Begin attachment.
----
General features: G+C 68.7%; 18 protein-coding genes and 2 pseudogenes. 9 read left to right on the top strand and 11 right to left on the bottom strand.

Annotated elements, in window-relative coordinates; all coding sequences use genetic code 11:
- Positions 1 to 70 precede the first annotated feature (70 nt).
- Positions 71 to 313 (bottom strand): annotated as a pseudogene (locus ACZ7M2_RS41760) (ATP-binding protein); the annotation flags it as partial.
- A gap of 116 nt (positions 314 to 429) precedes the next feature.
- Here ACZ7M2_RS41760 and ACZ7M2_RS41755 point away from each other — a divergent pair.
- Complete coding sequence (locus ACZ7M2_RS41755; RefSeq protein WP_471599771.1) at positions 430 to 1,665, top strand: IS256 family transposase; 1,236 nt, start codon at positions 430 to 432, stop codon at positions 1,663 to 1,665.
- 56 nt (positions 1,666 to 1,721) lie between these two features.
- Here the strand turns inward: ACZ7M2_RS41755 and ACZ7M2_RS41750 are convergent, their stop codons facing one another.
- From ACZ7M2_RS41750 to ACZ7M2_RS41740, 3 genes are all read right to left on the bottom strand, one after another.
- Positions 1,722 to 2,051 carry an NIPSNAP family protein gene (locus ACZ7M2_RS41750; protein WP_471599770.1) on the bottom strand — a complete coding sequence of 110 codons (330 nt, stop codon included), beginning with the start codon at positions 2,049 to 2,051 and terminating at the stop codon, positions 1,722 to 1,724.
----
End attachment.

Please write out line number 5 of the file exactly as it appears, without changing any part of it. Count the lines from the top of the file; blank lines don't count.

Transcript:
- A gap of 116 nt (positions 314 to 429) precedes the next feature.